Mailing fecal immunochemical test (FIT) kits to U.S. Medicaid patients could increase the rate of colon cancer screening and appears to be cost-effective, according to a modeling study published online July 20 in the journal Cancer.
Using results from a randomized trial, the study simulated the costs and benefits associated with mailed FITs with prepaid return envelopes compared with a mailed reminder alone for colon cancer testing in a population of 35,000 Medicaid patients overdue for screening. Looking over a year, researchers concluded that the anticipated number of colorectal cancer (CRC) screenings, including FIT and colonoscopies, would be higher for the group that had the fecal tests mailed directly (23.2%) than those just getting mailed a reminder about the need for screening (15.8%).
For health providers, mailing tests with a reminder versus sending a reminder alone is financially doable, with an incremental cost-effectiveness ratio of $116 per person screened for the reminder with FIT versus the reminder alone, researchers reported.
The researchers also looked at how the two different strategies would affect state and Medicaid costs and found that the rate of screening would be higher for mailed FIT kits with reminder, but costs would be lower because those who get a reminder alone may be more likely to get a screening colonoscopy, which is much more expensive. They estimated annual Medicaid/state costs of $1.4 million for a reminder with FIT, versus $1.45 million for a reminder alone.
"Our analysis showed that, regardless of whether Medicaid or clinics/facilities paid for programming to increase CRC screening, the mailed reminder + FIT intervention was the higher value approach," Alison Brenner, PhD, a research assistant professor at the University of North Carolina, and colleagues reported.
How to expand access to screening?
Researchers conducted the study to gather information about the costs associated with various strategies aimed at increasing the rate of colon cancer screening in lower-income populations covered by Medicaid, for use as an aid to health policymaking. Colon cancer screening is strongly recommended between the ages of 50-75 years of age in guidelines from the U.S. Preventive Services Task Force, the authors noted.
"Despite this evidence base, however, more than one-third of age-eligible Americans are not up to date with CRC screening, and subpopulation-specific studies indicate especially low screening among Medicaid and other low-income populations," Brenner et al wrote.
Annual fecal immunochemistry testing is accepted as an option for colon cancer screening and is more convenient and less expensive than colonoscopy. Consequently, it is preferred by people at lower income levels and has potential to boost participation in screening programs, the authors noted.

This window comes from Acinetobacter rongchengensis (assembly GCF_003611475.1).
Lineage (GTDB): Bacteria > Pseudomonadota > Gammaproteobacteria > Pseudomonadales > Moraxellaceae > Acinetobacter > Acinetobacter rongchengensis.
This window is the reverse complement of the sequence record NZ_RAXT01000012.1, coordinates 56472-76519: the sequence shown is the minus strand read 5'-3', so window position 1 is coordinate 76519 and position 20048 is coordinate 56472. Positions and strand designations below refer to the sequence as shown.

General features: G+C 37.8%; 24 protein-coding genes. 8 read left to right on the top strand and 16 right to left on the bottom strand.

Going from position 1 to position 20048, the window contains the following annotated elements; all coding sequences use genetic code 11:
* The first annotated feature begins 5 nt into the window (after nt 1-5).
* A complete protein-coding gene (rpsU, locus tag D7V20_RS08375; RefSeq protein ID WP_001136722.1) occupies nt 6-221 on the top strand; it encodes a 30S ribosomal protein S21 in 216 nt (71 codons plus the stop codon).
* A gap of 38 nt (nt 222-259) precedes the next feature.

For the study, researchers used modeling to assess costs and benefits, using results from a randomized trial of 2,100 North Carolina-based Medicaid enrollees overdue for colorectal cancer screening as a guide. Enrollees were randomized to get the mailed kit and reminder or a reminder that indicated it was time for screening and instructions on how to get a mailed FIT kit, pick up a FIT kit, or undergo a colonoscopy.
"Although the interventions were FIT-based, enrollees may be more likely to initiate CRC screening by any modality as a result of being notified that they are overdue for screening," Brenner et al wrote.
Brenner and colleagues estimated that in their modeling for 35,000 enrollees, 2,598 more screenings would be conducted over a year if FIT kits were mailed with a reminder. Furthermore, the authors believe that the mailed FIT approach "can quickly reach thousands of age-eligible Medicaid enrollees who are overdue for screening and encourage substantial numbers" to get screened for colorectal cancer.
Who picks up the tab?
Multiple studies have shown that direct mailing of fecal tests significantly increases uptake in colorectal cancer screening -- by 22% on average, wrote Kaiser Permanente health researchers Dr. Beverly Green and Richard Meenan, PhD, in an accompanying editorial, which was also published July 20 in Cancer. Screening in turn increases the likelihood for early detection of polyps and better outcomes.
Organized mailed FIT programs can push colorectal cancer screening rates past 80%, "markedly decreasing mortality," but are unfortunately uncommon in the U.S., Green and Meenan wrote. The study just published showed that a mailed FIT program could save money, but this was simulated, and it's unclear how mailing costs would be absorbed by clinics in practice, the authors noted in the editorial. Furthermore, payment for confirmatory colonoscopies for positive FIT tests remains unclear.
"In any case, the analysis ... raises an important question: Who should pay for mailed FIT screening programs?" Green and Meenan wrote.
Savings gained through decreased morbidity and mortality could help motivate health plans to pick up the tab for better screening, and tracking of screening rates as a quality measure with associated performance incentives in Medicaid coverage could also spur adoption, they suggested.